Item: Regency Evenbake Cake Strips
Overall impression: These insulated strips that attach to the outside of the cake pan do a decent job of baking up level cakes, but we're still not completely sold.
When a few Kitchn editors got together recently to photograph the Kitchn Baking School, Faith brought me a set of these cake strips since she'd heard so much about them. To be honest, I believe that a good cake recipe has the right amount of leavener and should come out fairly level in the first place, but I was also super curious about these strips that supposedly insulate cake pans to produce moist, level cakes. I wanted to see if they would make a difference.
Regency Evenbake Cake Strips: A Quick Summary
Characteristics and specs:
- Two aluminized fabric strips
- Easy Velcro fasteners
- Fits 8" to 9" cake pans
Favorite details: The Velcro made is super easy to attach onto cake pans.
Potential problems: Results weren't totally consistent. One cake sunk in the middle, while another baked up fairly level.
Who would love this: For those who want to try skipping trimming the tops of cakes before frosting, it's a small investment worth making.
My Review of the Regency Evenbake Cake Strips
Round One Testing
To use the cake strips, I followed the directions and soaked one in water for 10 minutes first, then squeezed the excess water out. The wet aluminum strips supposedly help to protect the edges of the cake from rising and browning too quickly, and also they're supposed to help with cracking.
I attached it to one 9" cake pan; it was easy to attach with the Velcro and stayed snugly on. Once that cake pan was "belted" in, I made my cake batter.
For this test, I used the one-bowl birthday butter cake recipe from The Kitchn Cookbook. Once the batter was made, I poured half of it into a cake pan with the cake strip, and the rest of it into a cake pan with no strip. I wanted to bake them side-by-side to really be able to do a comparison on how well the cake strips performed.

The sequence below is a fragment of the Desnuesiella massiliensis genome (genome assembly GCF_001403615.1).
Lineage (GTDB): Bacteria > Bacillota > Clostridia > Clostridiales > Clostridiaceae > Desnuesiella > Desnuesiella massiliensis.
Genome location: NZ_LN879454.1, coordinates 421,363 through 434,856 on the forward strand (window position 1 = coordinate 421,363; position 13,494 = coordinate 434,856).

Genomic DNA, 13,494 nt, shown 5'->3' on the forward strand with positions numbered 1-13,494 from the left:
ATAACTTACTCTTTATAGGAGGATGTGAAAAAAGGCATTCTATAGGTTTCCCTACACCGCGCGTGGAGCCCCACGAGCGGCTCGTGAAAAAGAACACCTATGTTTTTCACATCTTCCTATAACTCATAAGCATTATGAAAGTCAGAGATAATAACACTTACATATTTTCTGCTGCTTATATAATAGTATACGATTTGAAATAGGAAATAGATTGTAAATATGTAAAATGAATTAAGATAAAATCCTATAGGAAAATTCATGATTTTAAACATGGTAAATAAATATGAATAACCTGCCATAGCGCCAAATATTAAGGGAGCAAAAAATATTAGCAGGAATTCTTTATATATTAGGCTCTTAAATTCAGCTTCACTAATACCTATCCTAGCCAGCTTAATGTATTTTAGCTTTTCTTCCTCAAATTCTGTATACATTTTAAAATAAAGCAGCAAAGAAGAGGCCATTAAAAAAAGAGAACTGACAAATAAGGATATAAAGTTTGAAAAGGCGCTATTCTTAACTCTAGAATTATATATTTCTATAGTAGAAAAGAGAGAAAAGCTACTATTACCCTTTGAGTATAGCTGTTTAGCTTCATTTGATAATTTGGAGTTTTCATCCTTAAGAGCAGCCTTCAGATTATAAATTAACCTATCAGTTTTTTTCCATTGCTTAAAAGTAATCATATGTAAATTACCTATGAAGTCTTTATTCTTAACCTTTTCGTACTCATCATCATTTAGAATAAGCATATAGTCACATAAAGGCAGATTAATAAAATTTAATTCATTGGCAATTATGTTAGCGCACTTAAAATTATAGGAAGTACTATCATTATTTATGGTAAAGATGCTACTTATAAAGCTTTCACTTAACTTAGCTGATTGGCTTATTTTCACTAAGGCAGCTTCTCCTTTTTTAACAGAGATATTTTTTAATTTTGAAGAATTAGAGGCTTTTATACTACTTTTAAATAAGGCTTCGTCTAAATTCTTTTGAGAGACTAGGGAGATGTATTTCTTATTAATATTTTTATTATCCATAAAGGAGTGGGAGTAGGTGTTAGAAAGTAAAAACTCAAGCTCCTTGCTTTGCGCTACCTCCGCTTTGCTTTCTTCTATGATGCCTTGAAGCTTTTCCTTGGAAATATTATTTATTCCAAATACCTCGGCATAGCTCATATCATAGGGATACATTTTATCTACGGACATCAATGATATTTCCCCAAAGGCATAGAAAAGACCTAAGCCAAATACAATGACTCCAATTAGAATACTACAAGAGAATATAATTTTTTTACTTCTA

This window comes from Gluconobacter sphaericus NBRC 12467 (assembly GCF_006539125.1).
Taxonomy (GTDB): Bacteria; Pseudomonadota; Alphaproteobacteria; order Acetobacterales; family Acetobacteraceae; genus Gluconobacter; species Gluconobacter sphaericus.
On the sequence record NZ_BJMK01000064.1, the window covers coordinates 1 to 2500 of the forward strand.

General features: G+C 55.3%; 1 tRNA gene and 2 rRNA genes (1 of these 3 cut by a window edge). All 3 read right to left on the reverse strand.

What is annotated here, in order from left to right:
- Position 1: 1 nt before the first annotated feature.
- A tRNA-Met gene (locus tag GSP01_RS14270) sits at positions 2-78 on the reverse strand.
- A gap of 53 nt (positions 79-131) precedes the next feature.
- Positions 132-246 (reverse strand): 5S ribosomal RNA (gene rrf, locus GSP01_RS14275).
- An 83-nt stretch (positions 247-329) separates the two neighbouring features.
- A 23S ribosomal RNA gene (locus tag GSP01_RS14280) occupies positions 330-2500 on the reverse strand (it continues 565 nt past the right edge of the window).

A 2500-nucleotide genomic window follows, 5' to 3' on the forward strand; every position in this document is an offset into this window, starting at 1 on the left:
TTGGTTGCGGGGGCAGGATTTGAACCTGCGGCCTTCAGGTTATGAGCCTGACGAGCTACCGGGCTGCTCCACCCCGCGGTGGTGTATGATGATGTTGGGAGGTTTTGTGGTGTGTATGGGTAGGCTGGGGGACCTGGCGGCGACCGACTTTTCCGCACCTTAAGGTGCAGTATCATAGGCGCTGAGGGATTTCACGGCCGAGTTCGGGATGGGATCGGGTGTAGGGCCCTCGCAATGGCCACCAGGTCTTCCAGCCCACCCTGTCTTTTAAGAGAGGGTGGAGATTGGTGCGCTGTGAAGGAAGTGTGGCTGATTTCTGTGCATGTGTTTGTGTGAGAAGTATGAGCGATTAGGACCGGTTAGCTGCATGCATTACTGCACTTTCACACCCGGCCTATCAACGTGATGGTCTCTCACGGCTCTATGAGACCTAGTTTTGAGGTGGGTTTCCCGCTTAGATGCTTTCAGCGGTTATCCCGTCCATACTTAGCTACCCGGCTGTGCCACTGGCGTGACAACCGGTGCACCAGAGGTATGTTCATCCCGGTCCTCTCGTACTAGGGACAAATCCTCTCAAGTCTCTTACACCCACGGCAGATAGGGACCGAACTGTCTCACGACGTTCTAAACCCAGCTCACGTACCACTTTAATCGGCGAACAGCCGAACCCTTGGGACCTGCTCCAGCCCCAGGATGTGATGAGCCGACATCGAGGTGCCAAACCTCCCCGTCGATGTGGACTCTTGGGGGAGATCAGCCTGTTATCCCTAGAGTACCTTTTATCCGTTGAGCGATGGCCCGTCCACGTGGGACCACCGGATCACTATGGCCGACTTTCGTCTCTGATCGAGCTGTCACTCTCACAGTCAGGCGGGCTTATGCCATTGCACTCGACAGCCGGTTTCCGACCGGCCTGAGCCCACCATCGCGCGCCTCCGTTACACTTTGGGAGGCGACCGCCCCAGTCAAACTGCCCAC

After baking and cooling, here's a side-by-side view of the cakes out of the pans:
You can definitely see that the cake on the left is flatter on top and browned around the edges. The one on the right, baked with the cake strip, has a dip in the middle and pale sides, but those sides also mean less crumbing action when frosting the cake. The strip definitely did insulate the pan, as evidenced by the lack of browned edges. Still, I definitely did not have a level cake, and actually had a weirdly shaped one instead.
Since I had never made this cake recipe before, I decided to test the strips again, this time with a boxed vanilla cake mix from Trader Joe's.
Round 2 Testing
This time around, I baked each box mix one at a time so that having two pans in the oven wouldn't be a factor. I still baked one cake with a cake strip, and the other without.
The result? The cake without the cake strip had a crack on the top and a bit of a bubble in the middle. The cake with the cake strip was much smoother on top, and while generally level, did have the tiniest slope to one side. Much better results this time around.
Although my second cake turned out much better with the use of cake strips, I still didn't find that it produced a perfectly level cake. I actually don't mind trimming the tops of cakes since I get to snack on cake scraps, but for those who want to get a bit of a leg up here with level cakes, these cake strips aren't a huge investment and are worth a try.
Find it! Regency Evenbake Cake Strips, $6.99
Apartment Therapy Media makes every effort to test and review products fairly and transparently. The views expressed in this review are the personal views of the reviewer and this particular product review was not sponsored or paid for in any way by the manufacturer or an agent working on their behalf.